From Jets to GEMSS*: pan-spectral detection, observation and characterization of the M-Dwarf Exoplanet System Gliese 876 - and beyond. Transit photometry, radial velocity, and millimeter interferometry to constrain and characterize the nearest multiple planet system
Shankland, Paul (2007) From Jets to GEMSS*: pan-spectral detection, observation and characterization of the M-Dwarf Exoplanet System Gliese 876 - and beyond. Transit photometry, radial velocity, and millimeter interferometry to constrain and characterize the nearest multiple planet system. PhD thesis, James Cook University.
|PDF (Thesis front) - Requires a PDF viewer such as GSview, Xpdf or Adobe Acrobat Reader|
|PDF (Chapters 1-9) - Requires a PDF viewer such as GSview, Xpdf or Adobe Acrobat Reader|
|PDF (References and Appendices) - Requires a PDF viewer such as GSview, Xpdf or Adobe Acrobat Reader|
The results of this thesis put constraints on the physical properties, and dynamics of the exoplanetary system around the 4.69 pc-distant M4 star, Gliese 876. M dwarfs are proving to be what the initial dynamical predictions here have suggested, that they could be statistically viable places to detect terrestrial planets in habitable zones. Gl 876 5 itself harbors three exoplanets: two outer gas-giants with resonating orbits, and a recently discovered ‘Super-Earth’. Differential transit photometry was conducted to put constraints on the inclination of the system, and radial velocity (RV) curves were constructed from high resolution spectroscopic data in order to discern any possible Rossiter-McLaughlin effect. Despite an initial 2003 detection of an optical flux dip, the comprehensive 2004 campaign and RV analyses produced no further transits to 3σ. Following these optical investigations, 3- and 7- mm radiointerferometric synthesis observations were performed using the Very Large Array (VLA) and Australia Telescope Compact Array (ATCA). The radio observations were optimized to detect and resolve any regenerative ~20K dust disk and further characterize its mass, inclination, resonances, and gaps. The ~400 AU primary beams afforded a sensitivity and aperture not found in previous Gl 876 studies.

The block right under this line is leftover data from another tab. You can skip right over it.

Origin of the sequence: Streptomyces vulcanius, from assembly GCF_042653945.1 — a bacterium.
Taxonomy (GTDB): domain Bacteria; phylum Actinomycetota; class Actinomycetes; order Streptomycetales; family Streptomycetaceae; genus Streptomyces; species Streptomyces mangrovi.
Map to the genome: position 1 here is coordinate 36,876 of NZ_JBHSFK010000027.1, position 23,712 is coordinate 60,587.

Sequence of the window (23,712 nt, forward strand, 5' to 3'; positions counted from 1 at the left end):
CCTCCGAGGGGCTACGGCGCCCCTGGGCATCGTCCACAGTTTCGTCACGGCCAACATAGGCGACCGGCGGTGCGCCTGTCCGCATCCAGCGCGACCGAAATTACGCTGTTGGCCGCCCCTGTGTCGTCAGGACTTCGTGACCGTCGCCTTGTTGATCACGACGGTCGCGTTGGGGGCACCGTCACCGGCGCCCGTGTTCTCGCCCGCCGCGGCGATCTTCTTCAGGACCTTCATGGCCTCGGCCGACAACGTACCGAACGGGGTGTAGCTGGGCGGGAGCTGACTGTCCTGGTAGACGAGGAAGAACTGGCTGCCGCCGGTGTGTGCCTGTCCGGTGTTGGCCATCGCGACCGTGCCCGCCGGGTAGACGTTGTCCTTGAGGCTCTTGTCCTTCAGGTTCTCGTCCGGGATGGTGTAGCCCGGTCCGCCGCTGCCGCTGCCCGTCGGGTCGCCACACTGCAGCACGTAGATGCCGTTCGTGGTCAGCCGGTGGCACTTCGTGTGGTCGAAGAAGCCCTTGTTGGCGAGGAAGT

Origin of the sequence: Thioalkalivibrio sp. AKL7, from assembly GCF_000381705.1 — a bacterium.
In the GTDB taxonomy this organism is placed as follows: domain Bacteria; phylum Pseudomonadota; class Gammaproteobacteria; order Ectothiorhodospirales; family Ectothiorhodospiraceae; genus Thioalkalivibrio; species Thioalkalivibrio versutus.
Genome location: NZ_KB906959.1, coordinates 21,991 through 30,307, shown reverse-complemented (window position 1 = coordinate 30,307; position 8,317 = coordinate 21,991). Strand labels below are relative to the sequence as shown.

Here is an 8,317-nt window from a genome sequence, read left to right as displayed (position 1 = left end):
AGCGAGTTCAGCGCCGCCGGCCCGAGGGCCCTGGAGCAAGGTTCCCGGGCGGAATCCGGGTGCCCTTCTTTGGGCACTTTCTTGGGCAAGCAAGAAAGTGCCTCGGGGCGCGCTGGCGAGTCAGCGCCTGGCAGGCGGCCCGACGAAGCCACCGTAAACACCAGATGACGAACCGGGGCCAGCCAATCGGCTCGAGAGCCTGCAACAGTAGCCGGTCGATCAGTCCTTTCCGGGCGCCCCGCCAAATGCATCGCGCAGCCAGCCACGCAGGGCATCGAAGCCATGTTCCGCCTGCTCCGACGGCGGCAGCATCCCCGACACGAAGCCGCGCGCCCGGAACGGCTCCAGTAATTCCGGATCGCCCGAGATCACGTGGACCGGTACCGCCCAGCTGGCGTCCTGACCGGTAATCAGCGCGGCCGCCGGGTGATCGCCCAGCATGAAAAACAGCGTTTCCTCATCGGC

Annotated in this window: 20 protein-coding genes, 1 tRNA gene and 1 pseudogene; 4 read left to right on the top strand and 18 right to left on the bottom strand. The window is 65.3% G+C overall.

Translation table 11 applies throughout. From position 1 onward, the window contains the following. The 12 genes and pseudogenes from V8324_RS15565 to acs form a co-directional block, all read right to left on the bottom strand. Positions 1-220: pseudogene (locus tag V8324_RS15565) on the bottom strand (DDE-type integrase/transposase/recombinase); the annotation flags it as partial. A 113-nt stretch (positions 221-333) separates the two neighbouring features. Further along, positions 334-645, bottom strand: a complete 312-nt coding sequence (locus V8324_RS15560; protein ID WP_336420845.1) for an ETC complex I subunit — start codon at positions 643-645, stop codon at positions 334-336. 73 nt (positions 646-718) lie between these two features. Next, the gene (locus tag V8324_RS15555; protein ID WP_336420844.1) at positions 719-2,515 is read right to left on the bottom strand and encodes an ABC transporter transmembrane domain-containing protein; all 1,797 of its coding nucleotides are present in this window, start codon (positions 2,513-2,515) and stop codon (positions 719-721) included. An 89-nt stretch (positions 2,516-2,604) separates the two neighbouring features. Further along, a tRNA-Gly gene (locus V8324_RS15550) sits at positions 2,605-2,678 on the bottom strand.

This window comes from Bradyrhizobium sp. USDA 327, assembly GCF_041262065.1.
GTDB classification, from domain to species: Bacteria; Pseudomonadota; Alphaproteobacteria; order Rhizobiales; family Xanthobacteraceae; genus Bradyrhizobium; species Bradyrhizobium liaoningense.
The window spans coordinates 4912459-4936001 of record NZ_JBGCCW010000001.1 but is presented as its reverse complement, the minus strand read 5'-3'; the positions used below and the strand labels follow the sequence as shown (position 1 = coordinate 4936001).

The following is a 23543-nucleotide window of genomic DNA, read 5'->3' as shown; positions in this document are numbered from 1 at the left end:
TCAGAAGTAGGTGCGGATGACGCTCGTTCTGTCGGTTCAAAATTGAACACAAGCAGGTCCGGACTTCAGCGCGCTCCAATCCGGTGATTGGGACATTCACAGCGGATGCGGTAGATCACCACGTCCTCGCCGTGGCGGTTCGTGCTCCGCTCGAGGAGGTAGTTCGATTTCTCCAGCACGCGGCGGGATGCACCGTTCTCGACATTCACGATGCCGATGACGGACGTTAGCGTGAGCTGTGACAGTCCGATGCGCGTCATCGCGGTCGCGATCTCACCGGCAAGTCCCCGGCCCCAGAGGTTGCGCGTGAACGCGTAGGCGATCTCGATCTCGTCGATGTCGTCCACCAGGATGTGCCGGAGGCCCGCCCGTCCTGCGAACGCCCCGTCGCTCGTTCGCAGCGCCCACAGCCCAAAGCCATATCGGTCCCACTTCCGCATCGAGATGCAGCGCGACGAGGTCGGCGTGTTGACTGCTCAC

The observations produced a null result, which put tighter constraints on any disk mass, which placed an upper limit of 0.0006 MEarth ± 0.0001. This lack of dust infers that Jovian planets orbiting in-close sweep dust clear, and infers a small population of dustproducing planetessimals in the system, which is also consistent with its [Fe/H] = -0.5 metallicity. The optical observations constrain the inclination of the Gl 876 system to ~50o rather than its previously thought ~90o inclination, and this result is consistent with the millimeter observations. The masses of planets “b”, “c” and “d” are optically constrained to 2.5 ± 0.MJup, 0.8 ± 0.01 MJup, and 7.5 ± 0.7 MEarth. It was further shown that novel network-distributed, targeted photometric detection schemes can produce rigorously scientific data, and further, that video-rate photometry from the stratosphere was viable.
|Item Type:||Thesis (PhD)|
|Keywords:||pan-spectral detection, M-Dwarf Exoplanet System, Gliese 876, transit photometry, telescopy, observation instruments, radial velocity, observation technologies, GL876, extrasolar astronomy, exoplanets, M dwarfs stars, optical observations, extrasolar planets, red dwarf planets, millimeter interferometry|
|FoR Codes:||02 PHYSICAL SCIENCES > 0201 Astronomical and Space Sciences > 020102 Astronomical and Space Instrumentation @ 50%|
02 PHYSICAL SCIENCES > 0201 Astronomical and Space Sciences > 020110 Stellar Astronomy and Planetary Systems @ 50%
|SEO Codes:||97 EXPANDING KNOWLEDGE > 970102 Expanding Knowledge in the Physical Sciences @ 100%|
|Deposited On:||25 Mar 2010 08:27|
|Last Modified:||12 Feb 2011 03:37|
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